The Department of Justice – The Cole Memorandum
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It is important to note that this memo does nothing to change the fact that under the Controlled Substances Act (“CSA”) it remains illegal under federal law to manufacture, distribute or dispense marijuana.
To download a PDF version of the full memo, click here: Cole Memo 8-29-13
Notwithstanding federal law, several states have moved to legalize certain marijuana-related activity. Twenty three states plus the District of Columbia have legalized marijuana to some capacity. Two states, Washington and Colorado, have legalized marijuana completely. The clear trend at the state level is towards legalization of marijuana businesses.
The conflict between federal law and the laws being enacted in several states presents a challenge for Justice. In light of these developments, in August 2013 Deputy Attorney General James M. Cole issued a memorandum (the “Cole Memo”), providing guidance to federal prosecutors concerning marijuana enforcement under the CSA.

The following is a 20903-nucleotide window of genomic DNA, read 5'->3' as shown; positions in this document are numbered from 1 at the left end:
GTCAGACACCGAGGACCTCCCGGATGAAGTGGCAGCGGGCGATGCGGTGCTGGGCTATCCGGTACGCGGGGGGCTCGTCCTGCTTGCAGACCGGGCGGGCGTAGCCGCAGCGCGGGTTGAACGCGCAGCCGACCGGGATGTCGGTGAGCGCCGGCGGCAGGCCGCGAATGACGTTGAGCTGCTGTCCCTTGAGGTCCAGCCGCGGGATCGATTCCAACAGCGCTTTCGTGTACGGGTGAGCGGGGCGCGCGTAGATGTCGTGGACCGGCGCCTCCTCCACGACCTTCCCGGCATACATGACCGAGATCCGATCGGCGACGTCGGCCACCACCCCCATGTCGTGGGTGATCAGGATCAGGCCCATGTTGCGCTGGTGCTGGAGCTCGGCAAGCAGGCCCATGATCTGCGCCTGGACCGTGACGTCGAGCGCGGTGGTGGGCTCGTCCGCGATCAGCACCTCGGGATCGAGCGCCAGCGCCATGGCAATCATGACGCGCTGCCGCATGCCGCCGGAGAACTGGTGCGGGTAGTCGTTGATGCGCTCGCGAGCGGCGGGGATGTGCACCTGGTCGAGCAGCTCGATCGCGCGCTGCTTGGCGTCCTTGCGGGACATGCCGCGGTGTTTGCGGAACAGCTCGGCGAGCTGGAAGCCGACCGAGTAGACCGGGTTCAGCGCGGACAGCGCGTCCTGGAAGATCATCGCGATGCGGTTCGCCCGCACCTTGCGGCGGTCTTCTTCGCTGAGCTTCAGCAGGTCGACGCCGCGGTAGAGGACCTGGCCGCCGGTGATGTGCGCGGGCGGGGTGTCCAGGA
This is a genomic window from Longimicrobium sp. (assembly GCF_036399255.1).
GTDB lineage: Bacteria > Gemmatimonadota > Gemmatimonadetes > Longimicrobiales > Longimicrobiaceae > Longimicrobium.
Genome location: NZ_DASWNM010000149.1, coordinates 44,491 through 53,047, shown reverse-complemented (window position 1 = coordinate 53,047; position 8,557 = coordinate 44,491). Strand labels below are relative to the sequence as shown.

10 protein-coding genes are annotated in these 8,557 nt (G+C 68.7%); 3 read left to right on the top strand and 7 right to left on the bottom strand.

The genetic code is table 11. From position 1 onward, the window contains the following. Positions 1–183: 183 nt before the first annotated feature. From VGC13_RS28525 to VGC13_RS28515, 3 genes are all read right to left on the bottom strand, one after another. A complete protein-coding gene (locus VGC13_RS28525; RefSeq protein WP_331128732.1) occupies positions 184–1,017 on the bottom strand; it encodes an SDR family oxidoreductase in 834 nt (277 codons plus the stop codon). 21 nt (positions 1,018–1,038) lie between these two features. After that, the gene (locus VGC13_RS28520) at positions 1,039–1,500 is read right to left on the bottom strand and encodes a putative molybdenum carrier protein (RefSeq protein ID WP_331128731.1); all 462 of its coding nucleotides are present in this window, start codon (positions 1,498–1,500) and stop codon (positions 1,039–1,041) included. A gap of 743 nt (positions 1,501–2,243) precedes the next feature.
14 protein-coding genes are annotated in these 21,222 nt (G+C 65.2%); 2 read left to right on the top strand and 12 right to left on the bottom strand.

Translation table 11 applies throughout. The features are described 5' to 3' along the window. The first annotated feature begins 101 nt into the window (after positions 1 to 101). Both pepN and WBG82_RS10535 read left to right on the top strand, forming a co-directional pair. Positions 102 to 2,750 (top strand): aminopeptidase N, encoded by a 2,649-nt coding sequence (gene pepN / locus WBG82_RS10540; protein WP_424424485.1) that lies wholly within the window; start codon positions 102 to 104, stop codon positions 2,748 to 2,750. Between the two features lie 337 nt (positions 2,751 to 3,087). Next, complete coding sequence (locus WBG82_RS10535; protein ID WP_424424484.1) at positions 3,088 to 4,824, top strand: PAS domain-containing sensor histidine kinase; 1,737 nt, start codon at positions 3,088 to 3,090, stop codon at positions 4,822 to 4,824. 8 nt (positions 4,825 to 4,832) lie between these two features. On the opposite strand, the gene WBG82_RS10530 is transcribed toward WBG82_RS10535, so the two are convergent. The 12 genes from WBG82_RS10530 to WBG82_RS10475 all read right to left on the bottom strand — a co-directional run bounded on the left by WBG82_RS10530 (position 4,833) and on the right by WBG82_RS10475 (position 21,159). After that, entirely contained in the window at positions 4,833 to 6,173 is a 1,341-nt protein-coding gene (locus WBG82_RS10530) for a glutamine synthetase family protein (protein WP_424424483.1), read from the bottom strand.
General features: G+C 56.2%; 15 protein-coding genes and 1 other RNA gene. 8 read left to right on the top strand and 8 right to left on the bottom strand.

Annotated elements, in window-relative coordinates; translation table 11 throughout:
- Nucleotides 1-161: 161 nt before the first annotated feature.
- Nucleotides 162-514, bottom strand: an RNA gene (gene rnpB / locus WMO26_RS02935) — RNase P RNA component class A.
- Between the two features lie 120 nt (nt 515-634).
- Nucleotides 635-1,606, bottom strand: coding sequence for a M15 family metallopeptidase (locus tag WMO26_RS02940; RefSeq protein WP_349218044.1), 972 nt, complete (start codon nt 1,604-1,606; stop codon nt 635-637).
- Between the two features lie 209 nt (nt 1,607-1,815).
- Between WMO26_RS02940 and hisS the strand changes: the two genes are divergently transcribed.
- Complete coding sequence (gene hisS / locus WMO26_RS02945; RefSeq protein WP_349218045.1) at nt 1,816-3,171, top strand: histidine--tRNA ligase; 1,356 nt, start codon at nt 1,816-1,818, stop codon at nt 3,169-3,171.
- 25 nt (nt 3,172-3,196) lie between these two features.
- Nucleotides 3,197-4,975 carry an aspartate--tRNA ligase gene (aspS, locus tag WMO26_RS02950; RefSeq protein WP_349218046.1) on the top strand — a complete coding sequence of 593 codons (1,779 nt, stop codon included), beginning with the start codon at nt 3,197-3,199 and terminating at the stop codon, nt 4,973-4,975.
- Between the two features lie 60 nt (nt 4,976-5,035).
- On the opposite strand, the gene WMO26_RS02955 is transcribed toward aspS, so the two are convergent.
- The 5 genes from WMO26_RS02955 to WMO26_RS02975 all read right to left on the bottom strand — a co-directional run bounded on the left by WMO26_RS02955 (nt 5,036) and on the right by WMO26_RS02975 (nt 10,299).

Deputy AG Cole begins his memo by reiterating that “Congress has determined that marijuana is a dangerous drug and that the illegal distribution and sale of marijuana is a serious crime that provides a significant source of revenue to large-scale criminal enterprises, gangs, and cartels. The Department of Justice is committed to enforcement of the CSA consistent with those determinations.”
From there though, the Cole Memo discusses the need for Justice to use its limited resources and prosecutorial resources to address the most serious threats in “the most effective, consistent, and rational way.”
The Cole Memo identifies eight enforcement priorities for the federal government regarding marijuana. Specifically, Justices’ priorities are to prevent:
- The distribution of marijuana to minors;
- Revenue from going to criminal enterprises, gangs and cartels;
- Diversion of marijuana from states where it is legal to states where it is illegal;
- Use of state-authorized marijuana activity as a cover for other illegal drugs or activity;
- Violence and the use of firearms;
- Drugged driving or other adverse public health consequences;
- The use of public lands for marijuana production; and
- Marijuana possession or use on federal property.
The Cole Memo makes clear that these objectives are to be interpreted broadly, and each encompasses a wide range of activity.